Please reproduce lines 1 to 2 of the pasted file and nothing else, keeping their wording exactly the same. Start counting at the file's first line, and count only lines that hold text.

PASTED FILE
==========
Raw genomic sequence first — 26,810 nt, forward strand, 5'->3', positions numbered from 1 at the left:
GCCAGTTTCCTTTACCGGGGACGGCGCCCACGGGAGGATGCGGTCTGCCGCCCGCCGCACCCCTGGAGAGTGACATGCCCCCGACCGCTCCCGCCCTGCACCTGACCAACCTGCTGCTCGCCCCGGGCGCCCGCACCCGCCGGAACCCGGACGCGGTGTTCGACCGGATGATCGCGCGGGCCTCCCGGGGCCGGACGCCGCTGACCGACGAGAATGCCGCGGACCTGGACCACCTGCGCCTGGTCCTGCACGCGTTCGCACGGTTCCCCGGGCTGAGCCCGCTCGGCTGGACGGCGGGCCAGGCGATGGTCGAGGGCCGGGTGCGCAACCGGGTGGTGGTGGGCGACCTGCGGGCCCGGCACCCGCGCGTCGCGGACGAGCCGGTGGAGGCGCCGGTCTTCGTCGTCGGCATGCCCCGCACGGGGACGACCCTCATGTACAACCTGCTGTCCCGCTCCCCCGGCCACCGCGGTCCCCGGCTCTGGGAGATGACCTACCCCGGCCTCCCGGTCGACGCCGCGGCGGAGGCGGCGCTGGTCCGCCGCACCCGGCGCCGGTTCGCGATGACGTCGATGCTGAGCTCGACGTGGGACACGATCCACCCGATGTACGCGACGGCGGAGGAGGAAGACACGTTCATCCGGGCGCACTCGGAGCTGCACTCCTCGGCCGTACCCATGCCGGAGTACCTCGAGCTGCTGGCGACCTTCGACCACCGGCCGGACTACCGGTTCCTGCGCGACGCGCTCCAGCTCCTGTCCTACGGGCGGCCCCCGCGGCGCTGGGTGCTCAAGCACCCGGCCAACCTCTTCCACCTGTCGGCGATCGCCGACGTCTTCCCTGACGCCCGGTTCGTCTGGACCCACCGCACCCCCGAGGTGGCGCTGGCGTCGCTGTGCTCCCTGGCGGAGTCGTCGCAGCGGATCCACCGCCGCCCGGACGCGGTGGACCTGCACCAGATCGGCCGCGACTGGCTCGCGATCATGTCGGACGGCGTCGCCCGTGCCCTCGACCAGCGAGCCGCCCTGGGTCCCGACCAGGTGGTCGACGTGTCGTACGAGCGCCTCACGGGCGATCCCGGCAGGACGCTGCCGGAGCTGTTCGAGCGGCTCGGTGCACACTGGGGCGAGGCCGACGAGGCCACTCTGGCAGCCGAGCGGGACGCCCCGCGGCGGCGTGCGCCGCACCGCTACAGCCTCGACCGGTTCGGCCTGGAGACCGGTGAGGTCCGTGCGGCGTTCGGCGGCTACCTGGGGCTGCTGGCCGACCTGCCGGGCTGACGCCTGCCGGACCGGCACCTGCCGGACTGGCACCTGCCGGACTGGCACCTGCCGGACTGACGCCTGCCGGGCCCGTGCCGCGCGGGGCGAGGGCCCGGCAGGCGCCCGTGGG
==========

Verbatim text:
Raw genomic sequence first — 26,810 nt, forward strand, 5'->3', positions numbered from 1 at the left:
GCCAGTTTCCTTTACCGGGGACGGCGCCCACGGGAGGATGCGGTCTGCCGCCCGCCGCACCCCTGGAGAGTGACATGCCCCCGACCGCTCCCGCCCTGCACCTGACCAACCTGCTGCTCGCCCCGGGCGCCCGCACCCGCCGGAACCCGGACGCGGTGTTCGACCGGATGATCGCGCGGGCCTCCCGGGGCCGGACGCCGCTGACCGACGAGAATGCCGCGGACCTGGACCACCTGCGCCTGGTCCTGCACGCGTTCGCACGGTTCCCCGGGCTGAGCCCGCTCGGCTGGACGGCGGGCCAGGCGATGGTCGAGGGCCGGGTGCGCAACCGGGTGGTGGTGGGCGACCTGCGGGCCCGGCACCCGCGCGTCGCGGACGAGCCGGTGGAGGCGCCGGTCTTCGTCGTCGGCATGCCCCGCACGGGGACGACCCTCATGTACAACCTGCTGTCCCGCTCCCCCGGCCACCGCGGTCCCCGGCTCTGGGAGATGACCTACCCCGGCCTCCCGGTCGACGCCGCGGCGGAGGCGGCGCTGGTCCGCCGCACCCGGCGCCGGTTCGCGATGACGTCGATGCTGAGCTCGACGTGGGACACGATCCACCCGATGTACGCGACGGCGGAGGAGGAAGACACGTTCATCCGGGCGCACTCGGAGCTGCACTCCTCGGCCGTACCCATGCCGGAGTACCTCGAGCTGCTGGCGACCTTCGACCACCGGCCGGACTACCGGTTCCTGCGCGACGCGCTCCAGCTCCTGTCCTACGGGCGGCCCCCGCGGCGCTGGGTGCTCAAGCACCCGGCCAACCTCTTCCACCTGTCGGCGATCGCCGACGTCTTCCCTGACGCCCGGTTCGTCTGGACCCACCGCACCCCCGAGGTGGCGCTGGCGTCGCTGTGCTCCCTGGCGGAGTCGTCGCAGCGGATCCACCGCCGCCCGGACGCGGTGGACCTGCACCAGATCGGCCGCGACTGGCTCGCGATCATGTCGGACGGCGTCGCCCGTGCCCTCGACCAGCGAGCCGCCCTGGGTCCCGACCAGGTGGTCGACGTGTCGTACGAGCGCCTCACGGGCGATCCCGGCAGGACGCTGCCGGAGCTGTTCGAGCGGCTCGGTGCACACTGGGGCGAGGCCGACGAGGCCACTCTGGCAGCCGAGCGGGACGCCCCGCGGCGGCGTGCGCCGCACCGCTACAGCCTCGACCGGTTCGGCCTGGAGACCGGTGAGGTCCGTGCGGCGTTCGGCGGCTACCTGGGGCTGCTGGCCGACCTGCCGGGCTGACGCCTGCCGGACCGGCACCTGCCGGACTGGCACCTGCCGGACTGGCACCTGCCGGACTGACGCCTGCCGGGCCCGTGCCGCGCGGGGCGAGGGCCCGGCAGGCGCCCGTGGG